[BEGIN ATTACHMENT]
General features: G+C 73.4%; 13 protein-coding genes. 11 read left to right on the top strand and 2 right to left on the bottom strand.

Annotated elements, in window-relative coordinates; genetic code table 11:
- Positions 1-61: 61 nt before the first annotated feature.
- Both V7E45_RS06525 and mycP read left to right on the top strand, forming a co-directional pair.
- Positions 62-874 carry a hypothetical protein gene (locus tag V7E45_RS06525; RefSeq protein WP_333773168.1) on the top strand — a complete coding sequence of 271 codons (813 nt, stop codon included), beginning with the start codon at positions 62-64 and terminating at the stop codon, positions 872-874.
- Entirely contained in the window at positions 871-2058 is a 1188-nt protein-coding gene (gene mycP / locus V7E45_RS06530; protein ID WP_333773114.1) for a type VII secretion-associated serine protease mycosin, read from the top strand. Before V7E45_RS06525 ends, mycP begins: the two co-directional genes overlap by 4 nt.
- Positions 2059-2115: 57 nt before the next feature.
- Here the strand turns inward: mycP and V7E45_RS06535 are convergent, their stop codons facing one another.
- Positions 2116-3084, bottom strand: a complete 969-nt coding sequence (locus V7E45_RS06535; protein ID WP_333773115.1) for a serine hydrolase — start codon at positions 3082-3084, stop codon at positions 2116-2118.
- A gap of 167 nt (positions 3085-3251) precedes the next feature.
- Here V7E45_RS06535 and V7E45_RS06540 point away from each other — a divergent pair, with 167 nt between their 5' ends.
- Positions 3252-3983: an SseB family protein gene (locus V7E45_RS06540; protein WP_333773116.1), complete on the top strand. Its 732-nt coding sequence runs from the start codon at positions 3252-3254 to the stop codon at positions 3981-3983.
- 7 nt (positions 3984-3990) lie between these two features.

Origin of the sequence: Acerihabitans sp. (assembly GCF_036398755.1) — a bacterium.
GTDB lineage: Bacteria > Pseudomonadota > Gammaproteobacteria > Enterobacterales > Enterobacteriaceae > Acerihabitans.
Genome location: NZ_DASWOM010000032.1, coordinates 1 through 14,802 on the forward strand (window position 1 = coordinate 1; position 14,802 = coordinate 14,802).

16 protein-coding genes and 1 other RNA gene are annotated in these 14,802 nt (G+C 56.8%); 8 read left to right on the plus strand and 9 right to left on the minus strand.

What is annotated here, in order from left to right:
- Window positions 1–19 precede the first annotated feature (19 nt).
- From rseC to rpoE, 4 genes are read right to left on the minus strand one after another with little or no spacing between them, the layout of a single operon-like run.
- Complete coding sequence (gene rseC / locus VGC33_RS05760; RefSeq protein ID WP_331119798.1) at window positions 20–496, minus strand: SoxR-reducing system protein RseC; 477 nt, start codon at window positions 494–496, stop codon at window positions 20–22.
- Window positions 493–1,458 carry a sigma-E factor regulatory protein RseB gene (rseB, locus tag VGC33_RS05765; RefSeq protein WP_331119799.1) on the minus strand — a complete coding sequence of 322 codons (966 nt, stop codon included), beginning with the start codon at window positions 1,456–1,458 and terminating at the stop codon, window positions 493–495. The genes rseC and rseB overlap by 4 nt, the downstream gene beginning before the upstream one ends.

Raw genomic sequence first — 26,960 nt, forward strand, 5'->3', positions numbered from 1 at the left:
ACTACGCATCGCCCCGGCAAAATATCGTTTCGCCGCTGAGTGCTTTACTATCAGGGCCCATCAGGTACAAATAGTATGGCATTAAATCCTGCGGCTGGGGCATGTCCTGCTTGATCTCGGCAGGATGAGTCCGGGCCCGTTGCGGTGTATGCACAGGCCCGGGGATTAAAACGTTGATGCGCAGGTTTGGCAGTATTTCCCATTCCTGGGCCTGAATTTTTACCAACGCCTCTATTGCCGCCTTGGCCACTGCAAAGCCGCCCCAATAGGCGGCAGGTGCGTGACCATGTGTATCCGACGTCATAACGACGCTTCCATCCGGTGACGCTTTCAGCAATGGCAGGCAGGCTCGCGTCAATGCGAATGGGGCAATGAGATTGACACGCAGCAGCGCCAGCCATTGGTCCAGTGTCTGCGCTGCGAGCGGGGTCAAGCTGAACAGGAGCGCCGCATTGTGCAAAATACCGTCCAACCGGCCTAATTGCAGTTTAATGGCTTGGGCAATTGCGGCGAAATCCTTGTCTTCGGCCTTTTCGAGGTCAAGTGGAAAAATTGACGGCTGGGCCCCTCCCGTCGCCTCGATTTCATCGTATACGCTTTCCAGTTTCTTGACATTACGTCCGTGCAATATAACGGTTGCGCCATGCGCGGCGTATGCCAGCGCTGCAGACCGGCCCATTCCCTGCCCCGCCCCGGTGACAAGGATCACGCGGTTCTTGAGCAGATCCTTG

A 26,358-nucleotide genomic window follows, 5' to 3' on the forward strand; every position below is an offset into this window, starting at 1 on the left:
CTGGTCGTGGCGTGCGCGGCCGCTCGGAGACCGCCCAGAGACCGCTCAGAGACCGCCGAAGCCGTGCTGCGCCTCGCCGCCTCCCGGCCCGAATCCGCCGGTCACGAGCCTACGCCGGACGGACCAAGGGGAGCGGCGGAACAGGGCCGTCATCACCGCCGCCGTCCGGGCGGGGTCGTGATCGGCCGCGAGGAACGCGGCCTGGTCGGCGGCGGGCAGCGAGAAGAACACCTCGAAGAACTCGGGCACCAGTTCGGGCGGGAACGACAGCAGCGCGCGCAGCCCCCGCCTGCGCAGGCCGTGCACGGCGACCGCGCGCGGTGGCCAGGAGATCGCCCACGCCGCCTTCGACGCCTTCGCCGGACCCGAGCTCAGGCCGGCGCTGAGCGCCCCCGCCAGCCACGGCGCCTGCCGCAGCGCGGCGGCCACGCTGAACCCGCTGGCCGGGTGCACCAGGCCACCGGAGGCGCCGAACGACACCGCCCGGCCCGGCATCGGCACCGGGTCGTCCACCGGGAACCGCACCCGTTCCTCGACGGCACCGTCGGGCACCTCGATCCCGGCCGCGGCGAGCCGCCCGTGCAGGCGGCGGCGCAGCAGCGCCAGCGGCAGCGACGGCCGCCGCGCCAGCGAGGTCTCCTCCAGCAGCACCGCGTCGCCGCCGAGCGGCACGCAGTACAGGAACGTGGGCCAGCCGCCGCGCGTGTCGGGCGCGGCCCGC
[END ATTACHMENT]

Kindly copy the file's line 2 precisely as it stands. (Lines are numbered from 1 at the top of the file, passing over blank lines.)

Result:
Annotated elements, in window-relative coordinates; genetic code table 11: